It Sounds Like War-- Battling for the hearts
and wallets of PC sound
by Alan Zisman
(c) 1999. First
published in Canadian Computer Wholesaler, January 1999
It?s getting to be a war out there.
No, I?m not talking about operating systems. Not web
browsers. Not even
Microsoft against everybody else. I?m referring to sound cards.
?Sound cards?? I hear you wondering. ?How could it
While most everything about personal computers has
mostly for the better over the decade, computer audio has been
low-key. Sure, most PC-type computers in 1990 simply lacked any sound
the beeps and squawks of the built-in PC speaker.
But as soon as the concept that CD-ROM + Sound =
(around 1992), Sound = Creative Labs? Sound Blaster standard. The
Sound Blaster evolved slowly and modestly, through Sound Blaster Pro
Sound Blaster 16 to Sound Blaster 32, AWE and other enhancements. But
deep, change was really pretty modest. Even models with
names like Sound Blaster 32, 64 or 128 didn?t really offer 32 or 64-bit
sound quality?deep down, all were really 16-bit Sound Blaster 16s with
a few added features.
The result was low prices and even lower-priced Sound
In some ways, a situation that was good for an undemanding mass
market?as a result, every PC today is a multimedia PC, even those sold
to grey-flannel offices.
But the Sound Blaster (and imitators) were ISA-bus
devices, along with
modems, among the last of the peripherals to live on that legacy bus.
the ISA-bus is a dinosaur, sucking IRQ and CPU resources, and standing
in the way of easy and reliable plug and play. Newer motherboard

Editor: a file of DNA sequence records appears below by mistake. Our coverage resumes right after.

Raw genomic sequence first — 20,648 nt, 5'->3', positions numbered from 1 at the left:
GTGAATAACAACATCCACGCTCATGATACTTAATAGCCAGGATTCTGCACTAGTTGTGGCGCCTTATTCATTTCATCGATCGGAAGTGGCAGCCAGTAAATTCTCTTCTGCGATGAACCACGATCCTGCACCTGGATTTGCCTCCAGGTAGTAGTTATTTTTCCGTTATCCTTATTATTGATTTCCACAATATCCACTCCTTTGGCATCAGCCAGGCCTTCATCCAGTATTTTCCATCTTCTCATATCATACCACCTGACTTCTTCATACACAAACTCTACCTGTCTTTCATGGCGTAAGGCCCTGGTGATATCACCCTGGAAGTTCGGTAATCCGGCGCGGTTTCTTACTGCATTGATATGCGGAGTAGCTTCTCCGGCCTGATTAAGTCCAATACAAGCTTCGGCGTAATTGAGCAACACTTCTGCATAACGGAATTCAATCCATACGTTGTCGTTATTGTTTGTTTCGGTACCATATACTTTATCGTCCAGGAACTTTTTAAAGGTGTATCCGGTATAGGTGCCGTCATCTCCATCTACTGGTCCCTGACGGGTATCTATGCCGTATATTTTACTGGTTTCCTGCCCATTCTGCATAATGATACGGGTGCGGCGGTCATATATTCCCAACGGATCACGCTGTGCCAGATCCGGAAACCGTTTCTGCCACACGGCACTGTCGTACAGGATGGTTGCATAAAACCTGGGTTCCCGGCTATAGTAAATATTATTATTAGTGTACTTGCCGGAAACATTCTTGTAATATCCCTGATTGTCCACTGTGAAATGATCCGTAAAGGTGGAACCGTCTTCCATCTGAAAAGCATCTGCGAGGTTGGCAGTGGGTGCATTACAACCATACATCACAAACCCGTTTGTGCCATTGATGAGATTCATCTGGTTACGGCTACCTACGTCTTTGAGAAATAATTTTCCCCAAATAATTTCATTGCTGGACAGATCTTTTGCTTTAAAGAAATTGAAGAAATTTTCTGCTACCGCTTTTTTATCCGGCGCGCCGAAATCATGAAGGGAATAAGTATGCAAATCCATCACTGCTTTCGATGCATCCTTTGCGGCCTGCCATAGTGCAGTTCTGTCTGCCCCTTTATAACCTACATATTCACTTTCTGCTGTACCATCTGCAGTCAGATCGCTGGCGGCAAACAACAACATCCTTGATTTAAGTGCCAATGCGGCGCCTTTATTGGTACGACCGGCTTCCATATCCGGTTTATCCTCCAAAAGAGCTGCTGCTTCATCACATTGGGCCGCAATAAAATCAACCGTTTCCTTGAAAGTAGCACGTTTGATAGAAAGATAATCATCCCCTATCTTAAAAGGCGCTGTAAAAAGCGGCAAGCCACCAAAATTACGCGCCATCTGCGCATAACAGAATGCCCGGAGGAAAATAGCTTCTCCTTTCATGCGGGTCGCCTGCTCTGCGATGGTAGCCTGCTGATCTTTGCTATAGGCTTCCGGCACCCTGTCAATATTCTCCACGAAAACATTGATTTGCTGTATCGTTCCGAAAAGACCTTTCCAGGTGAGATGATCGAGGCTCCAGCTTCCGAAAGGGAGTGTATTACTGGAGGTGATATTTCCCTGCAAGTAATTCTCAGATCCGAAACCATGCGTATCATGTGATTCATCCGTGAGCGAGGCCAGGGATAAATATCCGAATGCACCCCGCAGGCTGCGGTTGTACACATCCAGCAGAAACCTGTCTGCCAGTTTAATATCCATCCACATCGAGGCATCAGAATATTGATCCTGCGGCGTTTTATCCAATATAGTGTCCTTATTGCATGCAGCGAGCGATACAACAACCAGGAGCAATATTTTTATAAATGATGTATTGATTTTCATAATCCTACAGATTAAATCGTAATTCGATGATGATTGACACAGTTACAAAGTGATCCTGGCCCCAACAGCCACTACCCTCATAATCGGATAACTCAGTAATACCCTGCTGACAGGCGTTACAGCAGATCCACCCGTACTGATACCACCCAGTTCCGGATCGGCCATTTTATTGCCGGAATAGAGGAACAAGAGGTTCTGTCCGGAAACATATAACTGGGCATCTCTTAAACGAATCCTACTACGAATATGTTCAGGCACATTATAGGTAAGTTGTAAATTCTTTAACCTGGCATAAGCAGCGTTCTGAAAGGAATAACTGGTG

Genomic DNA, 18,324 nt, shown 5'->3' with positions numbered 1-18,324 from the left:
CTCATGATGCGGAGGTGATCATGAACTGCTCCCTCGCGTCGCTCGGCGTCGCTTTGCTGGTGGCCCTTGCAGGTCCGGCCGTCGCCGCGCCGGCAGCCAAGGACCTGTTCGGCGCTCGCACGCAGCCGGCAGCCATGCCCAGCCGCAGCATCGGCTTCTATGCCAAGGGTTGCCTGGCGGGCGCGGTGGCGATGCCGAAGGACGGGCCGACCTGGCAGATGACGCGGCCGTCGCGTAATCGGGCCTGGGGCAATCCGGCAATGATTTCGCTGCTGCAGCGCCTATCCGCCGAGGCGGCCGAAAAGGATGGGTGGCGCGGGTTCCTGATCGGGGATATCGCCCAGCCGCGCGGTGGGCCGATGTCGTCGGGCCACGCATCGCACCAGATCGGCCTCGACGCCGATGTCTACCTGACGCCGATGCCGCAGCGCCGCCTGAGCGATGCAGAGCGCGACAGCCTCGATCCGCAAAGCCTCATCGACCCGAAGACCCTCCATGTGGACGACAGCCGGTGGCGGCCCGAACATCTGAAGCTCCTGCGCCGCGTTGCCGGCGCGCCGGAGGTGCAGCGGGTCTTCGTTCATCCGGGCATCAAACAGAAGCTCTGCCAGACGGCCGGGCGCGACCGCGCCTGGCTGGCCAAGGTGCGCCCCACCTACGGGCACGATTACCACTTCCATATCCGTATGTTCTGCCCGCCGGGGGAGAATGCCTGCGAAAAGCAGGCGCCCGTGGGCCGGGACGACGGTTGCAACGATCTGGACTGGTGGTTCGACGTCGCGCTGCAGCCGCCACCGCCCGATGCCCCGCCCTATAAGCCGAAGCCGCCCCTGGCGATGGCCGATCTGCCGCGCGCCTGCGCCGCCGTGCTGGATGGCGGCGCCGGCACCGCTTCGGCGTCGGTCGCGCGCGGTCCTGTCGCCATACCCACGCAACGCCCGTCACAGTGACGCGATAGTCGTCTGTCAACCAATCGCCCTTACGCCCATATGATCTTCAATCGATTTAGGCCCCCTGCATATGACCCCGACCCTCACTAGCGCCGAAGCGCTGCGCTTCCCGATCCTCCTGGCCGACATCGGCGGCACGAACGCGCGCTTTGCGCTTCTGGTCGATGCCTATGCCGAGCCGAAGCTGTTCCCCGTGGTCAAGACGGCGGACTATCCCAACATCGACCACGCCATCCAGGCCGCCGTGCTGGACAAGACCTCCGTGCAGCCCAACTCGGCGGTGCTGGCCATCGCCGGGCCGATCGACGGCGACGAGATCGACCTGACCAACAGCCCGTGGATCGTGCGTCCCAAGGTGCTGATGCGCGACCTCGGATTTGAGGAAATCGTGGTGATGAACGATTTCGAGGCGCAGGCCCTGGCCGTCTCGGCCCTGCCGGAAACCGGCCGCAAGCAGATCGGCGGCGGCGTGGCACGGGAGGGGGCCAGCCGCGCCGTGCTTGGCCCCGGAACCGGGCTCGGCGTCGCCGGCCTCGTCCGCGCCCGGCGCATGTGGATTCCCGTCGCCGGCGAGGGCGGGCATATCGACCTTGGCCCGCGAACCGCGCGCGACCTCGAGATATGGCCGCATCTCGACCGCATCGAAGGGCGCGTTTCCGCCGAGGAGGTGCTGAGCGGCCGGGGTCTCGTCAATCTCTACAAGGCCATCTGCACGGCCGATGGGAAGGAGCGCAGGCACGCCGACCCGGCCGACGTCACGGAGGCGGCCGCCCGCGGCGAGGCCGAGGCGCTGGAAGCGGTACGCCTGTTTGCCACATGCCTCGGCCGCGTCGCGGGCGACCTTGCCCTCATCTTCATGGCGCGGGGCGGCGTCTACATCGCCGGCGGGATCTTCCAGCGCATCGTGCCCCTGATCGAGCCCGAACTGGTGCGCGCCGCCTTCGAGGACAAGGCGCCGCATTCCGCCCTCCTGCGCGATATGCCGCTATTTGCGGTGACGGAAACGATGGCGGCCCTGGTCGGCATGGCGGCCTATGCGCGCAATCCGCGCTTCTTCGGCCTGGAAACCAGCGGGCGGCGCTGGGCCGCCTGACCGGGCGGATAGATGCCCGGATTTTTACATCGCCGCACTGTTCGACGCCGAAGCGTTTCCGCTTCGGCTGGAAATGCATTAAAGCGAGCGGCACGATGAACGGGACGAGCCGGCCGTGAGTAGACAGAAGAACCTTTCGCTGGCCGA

are offering fewer and fewer ISA slots, and both Intel and Microsoft
pushing PC-makers to drop the ISA-bus entirely. It was just a matter of
time before a new generation of sound devices left the ISA-bus and the
Sound Blaster heritage behind.
First off the mark was a series of devices featuring a
from Aureal. Available from a number of manufacturers, these all offer
so-called A3D?Aureal?s 3D sound offering. The idea is to move beyond
left to right panning, to offer more realistic sounds that seem to
the user, move forward and back as well.
3D sound is most desired by gamers, adding a new
dimension to game playing.
Look out! There?s someone behind you! And since game playing is the
force behind the home market, it has the potential of selling a lot of
Aureal models claim to be able to implement 3D sound
using only two
speakers, for software written to take advantage of their A3D standard.
The latest generation, A3D 2.0, works with Aureal?s new Vortex 2 AU8830
chip, a 3.3 million transistor unit. While Aureal?s first generation is
found in lots of clones, the company is limiting the new model to
from Diamond (their $150 Monster Sound MX300) and Turtle Beach. Aureal
claims that their newest generation offers advanced raytracing to
the 3D characteristics of a room, and occlusion, letting a sound from
room not just sound quieter, but realistically muffled.
Creative Labs is not sitting still and letting Aureal
pick off the cream
of the home gaming market, however.
The company is jumping, feet-first into the fray, with
a new generation
of PCI-based products, also offering realistic 3D sound.
The top of the line is the new Sound Blaster Live!